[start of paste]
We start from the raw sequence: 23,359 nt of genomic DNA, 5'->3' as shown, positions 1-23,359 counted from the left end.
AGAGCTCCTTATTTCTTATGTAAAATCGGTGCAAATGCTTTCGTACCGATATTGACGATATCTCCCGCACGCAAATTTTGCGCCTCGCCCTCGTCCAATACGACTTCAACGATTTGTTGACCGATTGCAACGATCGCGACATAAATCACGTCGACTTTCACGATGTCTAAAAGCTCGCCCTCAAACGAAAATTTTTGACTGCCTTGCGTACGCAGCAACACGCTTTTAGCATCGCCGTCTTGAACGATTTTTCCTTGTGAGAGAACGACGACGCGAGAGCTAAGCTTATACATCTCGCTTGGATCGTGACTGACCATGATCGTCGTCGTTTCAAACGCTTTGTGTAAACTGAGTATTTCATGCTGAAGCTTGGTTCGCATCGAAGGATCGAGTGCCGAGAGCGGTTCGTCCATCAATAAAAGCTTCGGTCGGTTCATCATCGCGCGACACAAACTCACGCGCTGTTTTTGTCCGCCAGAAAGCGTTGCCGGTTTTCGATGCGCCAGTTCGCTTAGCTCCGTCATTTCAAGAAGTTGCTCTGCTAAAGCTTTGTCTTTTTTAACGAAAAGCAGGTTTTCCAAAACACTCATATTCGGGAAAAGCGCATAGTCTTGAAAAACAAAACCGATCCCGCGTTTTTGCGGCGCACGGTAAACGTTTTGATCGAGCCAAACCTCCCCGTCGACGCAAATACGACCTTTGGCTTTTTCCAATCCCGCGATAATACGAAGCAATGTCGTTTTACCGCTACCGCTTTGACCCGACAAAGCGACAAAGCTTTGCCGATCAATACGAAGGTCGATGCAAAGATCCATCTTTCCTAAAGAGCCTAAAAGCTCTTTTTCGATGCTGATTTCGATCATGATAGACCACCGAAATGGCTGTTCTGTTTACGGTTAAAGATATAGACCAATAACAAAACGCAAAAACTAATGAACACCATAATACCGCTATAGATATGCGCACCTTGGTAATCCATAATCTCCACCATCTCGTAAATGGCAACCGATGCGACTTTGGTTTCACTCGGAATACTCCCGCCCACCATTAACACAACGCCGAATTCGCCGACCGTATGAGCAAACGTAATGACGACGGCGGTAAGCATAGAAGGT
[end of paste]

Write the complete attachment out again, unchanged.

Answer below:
We start from the raw sequence: 23,359 nt of genomic DNA, 5'->3' as shown, positions 1-23,359 counted from the left end.
AGAGCTCCTTATTTCTTATGTAAAATCGGTGCAAATGCTTTCGTACCGATATTGACGATATCTCCCGCACGCAAATTTTGCGCCTCGCCCTCGTCCAATACGACTTCAACGATTTGTTGACCGATTGCAACGATCGCGACATAAATCACGTCGACTTTCACGATGTCTAAAAGCTCGCCCTCAAACGAAAATTTTTGACTGCCTTGCGTACGCAGCAACACGCTTTTAGCATCGCCGTCTTGAACGATTTTTCCTTGTGAGAGAACGACGACGCGAGAGCTAAGCTTATACATCTCGCTTGGATCGTGACTGACCATGATCGTCGTCGTTTCAAACGCTTTGTGTAAACTGAGTATTTCATGCTGAAGCTTGGTTCGCATCGAAGGATCGAGTGCCGAGAGCGGTTCGTCCATCAATAAAAGCTTCGGTCGGTTCATCATCGCGCGACACAAACTCACGCGCTGTTTTTGTCCGCCAGAAAGCGTTGCCGGTTTTCGATGCGCCAGTTCGCTTAGCTCCGTCATTTCAAGAAGTTGCTCTGCTAAAGCTTTGTCTTTTTTAACGAAAAGCAGGTTTTCCAAAACACTCATATTCGGGAAAAGCGCATAGTCTTGAAAAACAAAACCGATCCCGCGTTTTTGCGGCGCACGGTAAACGTTTTGATCGAGCCAAACCTCCCCGTCGACGCAAATACGACCTTTGGCTTTTTCCAATCCCGCGATAATACGAAGCAATGTCGTTTTACCGCTACCGCTTTGACCCGACAAAGCGACAAAGCTTTGCCGATCAATACGAAGGTCGATGCAAAGATCCATCTTTCCTAAAGAGCCTAAAAGCTCTTTTTCGATGCTGATTTCGATCATGATAGACCACCGAAATGGCTGTTCTGTTTACGGTTAAAGATATAGACCAATAACAAAACGCAAAAACTAATGAACACCATAATACCGCTATAGATATGCGCACCTTGGTAATCCATAATCTCCACCATCTCGTAAATGGCAACCGATGCGACTTTGGTTTCACTCGGAATACTCCCGCCCACCATTAACACAACGCCGAATTCGCCGACCGTATGAGCAAACGTAATGACGACGGCGGTAAGCATAGAAGGT